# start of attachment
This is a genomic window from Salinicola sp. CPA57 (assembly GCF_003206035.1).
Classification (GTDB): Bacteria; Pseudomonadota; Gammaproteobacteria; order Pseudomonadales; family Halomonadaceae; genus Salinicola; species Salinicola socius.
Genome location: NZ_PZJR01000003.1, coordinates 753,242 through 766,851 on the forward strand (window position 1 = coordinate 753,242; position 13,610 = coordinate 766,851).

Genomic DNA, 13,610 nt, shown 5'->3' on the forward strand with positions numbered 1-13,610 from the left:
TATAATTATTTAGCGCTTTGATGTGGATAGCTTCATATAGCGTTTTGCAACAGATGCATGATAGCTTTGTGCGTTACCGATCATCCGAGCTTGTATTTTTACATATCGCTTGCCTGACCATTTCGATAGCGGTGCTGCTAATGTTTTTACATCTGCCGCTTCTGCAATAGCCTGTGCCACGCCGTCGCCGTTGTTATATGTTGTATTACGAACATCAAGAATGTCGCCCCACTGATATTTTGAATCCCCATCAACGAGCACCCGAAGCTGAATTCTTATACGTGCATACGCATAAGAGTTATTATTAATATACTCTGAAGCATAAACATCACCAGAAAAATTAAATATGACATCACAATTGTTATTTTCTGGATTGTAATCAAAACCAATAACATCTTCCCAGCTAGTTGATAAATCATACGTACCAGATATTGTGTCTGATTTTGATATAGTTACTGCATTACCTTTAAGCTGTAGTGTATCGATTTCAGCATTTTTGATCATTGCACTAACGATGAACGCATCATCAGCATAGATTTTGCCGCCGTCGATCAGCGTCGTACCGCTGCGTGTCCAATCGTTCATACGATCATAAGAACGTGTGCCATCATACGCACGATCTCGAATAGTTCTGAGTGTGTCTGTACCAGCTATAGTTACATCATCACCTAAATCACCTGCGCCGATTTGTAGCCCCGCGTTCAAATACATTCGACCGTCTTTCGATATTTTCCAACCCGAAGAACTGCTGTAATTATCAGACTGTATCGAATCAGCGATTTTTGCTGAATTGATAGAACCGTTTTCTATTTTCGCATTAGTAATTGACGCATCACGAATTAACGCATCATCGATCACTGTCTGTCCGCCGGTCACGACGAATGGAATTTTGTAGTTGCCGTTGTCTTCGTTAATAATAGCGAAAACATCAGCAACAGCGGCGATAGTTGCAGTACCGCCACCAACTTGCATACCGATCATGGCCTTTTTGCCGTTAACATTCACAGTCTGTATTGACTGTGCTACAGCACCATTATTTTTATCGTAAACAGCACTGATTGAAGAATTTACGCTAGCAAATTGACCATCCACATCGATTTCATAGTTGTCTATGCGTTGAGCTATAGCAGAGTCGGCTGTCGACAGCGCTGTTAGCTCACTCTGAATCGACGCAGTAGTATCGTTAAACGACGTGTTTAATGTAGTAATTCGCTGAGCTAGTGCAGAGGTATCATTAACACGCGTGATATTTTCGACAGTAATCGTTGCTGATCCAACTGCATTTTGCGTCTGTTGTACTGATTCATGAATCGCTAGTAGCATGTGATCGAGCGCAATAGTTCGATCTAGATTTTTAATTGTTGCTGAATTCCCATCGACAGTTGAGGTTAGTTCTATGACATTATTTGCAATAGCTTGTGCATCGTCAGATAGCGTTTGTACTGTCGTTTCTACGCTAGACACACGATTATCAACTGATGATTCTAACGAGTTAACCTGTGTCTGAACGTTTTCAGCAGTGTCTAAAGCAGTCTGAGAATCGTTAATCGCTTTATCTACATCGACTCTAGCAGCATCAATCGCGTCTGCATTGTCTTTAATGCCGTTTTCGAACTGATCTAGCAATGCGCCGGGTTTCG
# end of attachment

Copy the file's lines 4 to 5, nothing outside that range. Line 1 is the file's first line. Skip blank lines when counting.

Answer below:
Genomic DNA, 13,610 nt, shown 5'->3' on the forward strand with positions numbered 1-13,610 from the left:
TATAATTATTTAGCGCTTTGATGTGGATAGCTTCATATAGCGTTTTGCAACAGATGCATGATAGCTTTGTGCGTTACCGATCATCCGAGCTTGTATTTTTACATATCGCTTGCCTGACCATTTCGATAGCGGTGCTGCTAATGTTTTTACATCTGCCGCTTCTGCAATAGCCTGTGCCACGCCGTCGCCGTTGTTATATGTTGTATTACGAACATCAAGAATGTCGCCCCACTGATATTTTGAATCCCCATCAACGAGCACCCGAAGCTGAATTCTTATACGTGCATACGCATAAGAGTTATTATTAATATACTCTGAAGCATAAACATCACCAGAAAAATTAAATATGACATCACAATTGTTATTTTCTGGATTGTAATCAAAACCAATAACATCTTCCCAGCTAGTTGATAAATCATACGTACCAGATATTGTGTCTGATTTTGATATAGTTACTGCATTACCTTTAAGCTGTAGTGTATCGATTTCAGCATTTTTGATCATTGCACTAACGATGAACGCATCATCAGCATAGATTTTGCCGCCGTCGATCAGCGTCGTACCGCTGCGTGTCCAATCGTTCATACGATCATAAGAACGTGTGCCATCATACGCACGATCTCGAATAGTTCTGAGTGTGTCTGTACCAGCTATAGTTACATCATCACCTAAATCACCTGCGCCGATTTGTAGCCCCGCGTTCAAATACATTCGACCGTCTTTCGATATTTTCCAACCCGAAGAACTGCTGTAATTATCAGACTGTATCGAATCAGCGATTTTTGCTGAATTGATAGAACCGTTTTCTATTTTCGCATTAGTAATTGACGCATCACGAATTAACGCATCATCGATCACTGTCTGTCCGCCGGTCACGACGAATGGAATTTTGTAGTTGCCGTTGTCTTCGTTAATAATAGCGAAAACATCAGCAACAGCGGCGATAGTTGCAGTACCGCCACCAACTTGCATACCGATCATGGCCTTTTTGCCGTTAACATTCACAGTCTGTATTGACTGTGCTACAGCACCATTATTTTTATCGTAAACAGCACTGATTGAAGAATTTACGCTAGCAAATTGACCATCCACATCGATTTCATAGTTGTCTATGCGTTGAGCTATAGCAGAGTCGGCTGTCGACAGCGCTGTTAGCTCACTCTGAATCGACGCAGTAGTATCGTTAAACGACGTGTTTAATGTAGTAATTCGCTGAGCTAGTGCAGAGGTATCATTAACACGCGTGATATTTTCGACAGTAATCGTTGCTGATCCAACTGCATTTTGCGTCTGTTGTACTGATTCATGAATCGCTAGTAGCATGTGATCGAGCGCAATAGTTCGATCTAGATTTTTAATTGTTGCTGAATTCCCATCGACAGTTGAGGTTAGTTCTATGACATTATTTGCAATAGCTTGTGCATCGTCAGATAGCGTTTGTACTGTCGTTTCTACGCTAGACACACGATTATCAACTGATGATTCTAACGAGTTAACCTGTGTCTGAACGTTTTCAGCAGTGTCTAAAGCAGTCTGAGAATCGTTAATCGCTTTATCTACATCGACTCTAGCAGCATCAATCGCGTCTGCATTGTCTTTAATGCCGTTTTCGAACTGATCTAGCAATGCGCCGGGTTTCG